05/25/11 10:56am
05/25/2011 10:56 AM

GARRET MEADE PHOTO | From left, Bishop McGann-Mercy's Delina Auciello, Miller Place's Kate Pouder and Mount Sinai's Nina Volino during an 800-meter heat.

Bishop McGann-Mercy Diocesan High School seniors Kayleigh Macchirole, Olivia Schumann and Lauren Woodhull qualified for the finals in their respective races at the Suffolk County girls track and field championships, but there is no way they can win a title on Thursday, the final day of the meet.

Instead, they have decided to attend their senior prom, which is scheduled for the same day. That decision wasn’t made lightly by the athletes.

“It was probably one of the toughest decisions that these kids have had to make so far in their young lives,” said McGann-Mercy coach Tricia Nunez, who added that she understood her athletes’ plight.

“It was a tough decision, but you only get one prom,” Macchirole said.

They might be athletes — top-flight athletes — but they also are teenagers who want to be, well, teenagers and like everyone else.

“I’m looking forward to it. It should be a lot of fun,” Macchirole said. “I’m bummed that I can’t be there.”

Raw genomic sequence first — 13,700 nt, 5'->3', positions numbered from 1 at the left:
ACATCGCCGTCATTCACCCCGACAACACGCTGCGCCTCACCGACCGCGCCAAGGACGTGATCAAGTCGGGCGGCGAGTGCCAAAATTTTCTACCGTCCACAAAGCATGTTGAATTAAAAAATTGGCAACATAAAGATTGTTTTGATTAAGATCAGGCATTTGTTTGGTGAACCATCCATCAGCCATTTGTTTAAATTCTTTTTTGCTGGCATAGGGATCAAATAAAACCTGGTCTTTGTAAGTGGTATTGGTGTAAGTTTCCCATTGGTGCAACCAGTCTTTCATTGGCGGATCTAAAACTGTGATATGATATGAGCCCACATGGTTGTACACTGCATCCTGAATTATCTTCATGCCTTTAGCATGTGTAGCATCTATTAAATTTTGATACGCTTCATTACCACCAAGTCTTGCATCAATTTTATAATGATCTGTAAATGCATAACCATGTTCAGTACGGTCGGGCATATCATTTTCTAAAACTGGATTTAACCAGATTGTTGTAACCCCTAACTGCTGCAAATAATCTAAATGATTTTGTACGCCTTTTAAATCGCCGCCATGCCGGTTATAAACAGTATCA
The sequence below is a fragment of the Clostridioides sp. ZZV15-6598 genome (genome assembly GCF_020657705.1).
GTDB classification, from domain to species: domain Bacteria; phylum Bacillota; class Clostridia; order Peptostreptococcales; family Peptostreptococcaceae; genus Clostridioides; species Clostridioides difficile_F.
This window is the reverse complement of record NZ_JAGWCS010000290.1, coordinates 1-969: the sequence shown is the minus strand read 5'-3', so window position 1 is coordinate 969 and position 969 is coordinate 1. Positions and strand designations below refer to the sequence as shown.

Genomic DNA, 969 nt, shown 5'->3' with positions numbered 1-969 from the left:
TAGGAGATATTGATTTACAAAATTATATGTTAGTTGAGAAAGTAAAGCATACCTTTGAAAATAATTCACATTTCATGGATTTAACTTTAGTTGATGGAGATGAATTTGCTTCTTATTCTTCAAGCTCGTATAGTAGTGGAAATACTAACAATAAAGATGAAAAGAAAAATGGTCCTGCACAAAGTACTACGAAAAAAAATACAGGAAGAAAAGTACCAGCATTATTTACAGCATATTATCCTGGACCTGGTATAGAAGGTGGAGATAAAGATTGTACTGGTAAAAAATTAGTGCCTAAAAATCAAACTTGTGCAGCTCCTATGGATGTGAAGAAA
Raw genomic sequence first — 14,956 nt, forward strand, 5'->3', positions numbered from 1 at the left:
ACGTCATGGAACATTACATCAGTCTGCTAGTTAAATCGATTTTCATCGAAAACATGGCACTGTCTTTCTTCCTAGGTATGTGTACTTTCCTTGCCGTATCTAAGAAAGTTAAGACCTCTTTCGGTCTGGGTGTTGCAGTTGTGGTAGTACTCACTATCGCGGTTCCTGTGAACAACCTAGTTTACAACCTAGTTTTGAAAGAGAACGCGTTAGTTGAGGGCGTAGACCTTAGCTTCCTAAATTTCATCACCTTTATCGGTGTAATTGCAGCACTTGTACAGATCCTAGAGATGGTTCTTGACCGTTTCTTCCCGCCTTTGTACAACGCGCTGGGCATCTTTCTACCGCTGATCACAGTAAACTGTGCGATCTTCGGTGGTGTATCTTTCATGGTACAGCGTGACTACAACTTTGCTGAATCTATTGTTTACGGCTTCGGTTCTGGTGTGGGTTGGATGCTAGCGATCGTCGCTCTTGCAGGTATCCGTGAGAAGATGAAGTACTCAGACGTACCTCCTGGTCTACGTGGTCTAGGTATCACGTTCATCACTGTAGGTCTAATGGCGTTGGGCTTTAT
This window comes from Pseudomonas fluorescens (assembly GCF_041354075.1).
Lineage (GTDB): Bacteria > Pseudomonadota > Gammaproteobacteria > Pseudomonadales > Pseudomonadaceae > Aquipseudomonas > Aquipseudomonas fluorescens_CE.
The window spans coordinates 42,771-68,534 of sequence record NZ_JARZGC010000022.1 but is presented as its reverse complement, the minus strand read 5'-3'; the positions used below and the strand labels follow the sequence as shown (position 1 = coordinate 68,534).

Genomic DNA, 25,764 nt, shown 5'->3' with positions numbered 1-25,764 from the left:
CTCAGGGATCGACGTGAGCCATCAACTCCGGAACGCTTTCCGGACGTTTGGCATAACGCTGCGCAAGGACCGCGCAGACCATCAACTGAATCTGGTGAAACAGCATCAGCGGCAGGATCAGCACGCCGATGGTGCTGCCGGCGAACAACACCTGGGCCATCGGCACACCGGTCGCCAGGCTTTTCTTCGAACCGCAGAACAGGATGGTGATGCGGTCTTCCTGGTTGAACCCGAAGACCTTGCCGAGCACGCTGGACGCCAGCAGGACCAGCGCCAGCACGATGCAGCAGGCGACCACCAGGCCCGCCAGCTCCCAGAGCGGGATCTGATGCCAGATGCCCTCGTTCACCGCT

Woodhull said that “it’s a little upsetting” that she won’t be able to compete on Thursday.

GARRET MEADE PHOTO | Riverhead pole vaulter Nicole Mielnicki wore a determined look on her face as she cleared a personal-best height of 8 feet.

The Monarchs, undefeated League VIII champions, had a strong showing at Connetquot High School in Bohemia on Tuesday. But any McGann-Mercy competitor who was not going to compete Thursday was not awarded a place or points by track officials in the semifinals.

So, the official records won’t show Macchirole finishing second in the 400-meter run (59.51 seconds) or third in the 200 (26.75).

It won’t state that Schumann took second in the 400-meter intermediate hurdles in 1:06.05.

It also won’t show that Woodhull qualified by finishing sixth in the 400 in 1:02.12.

And it also won’t show that the 4×100 relay team of junior Sasa Vann, sophomore Tori Cataldo, Woodhull and Macchirole qualified with a first-place performance of 52.53.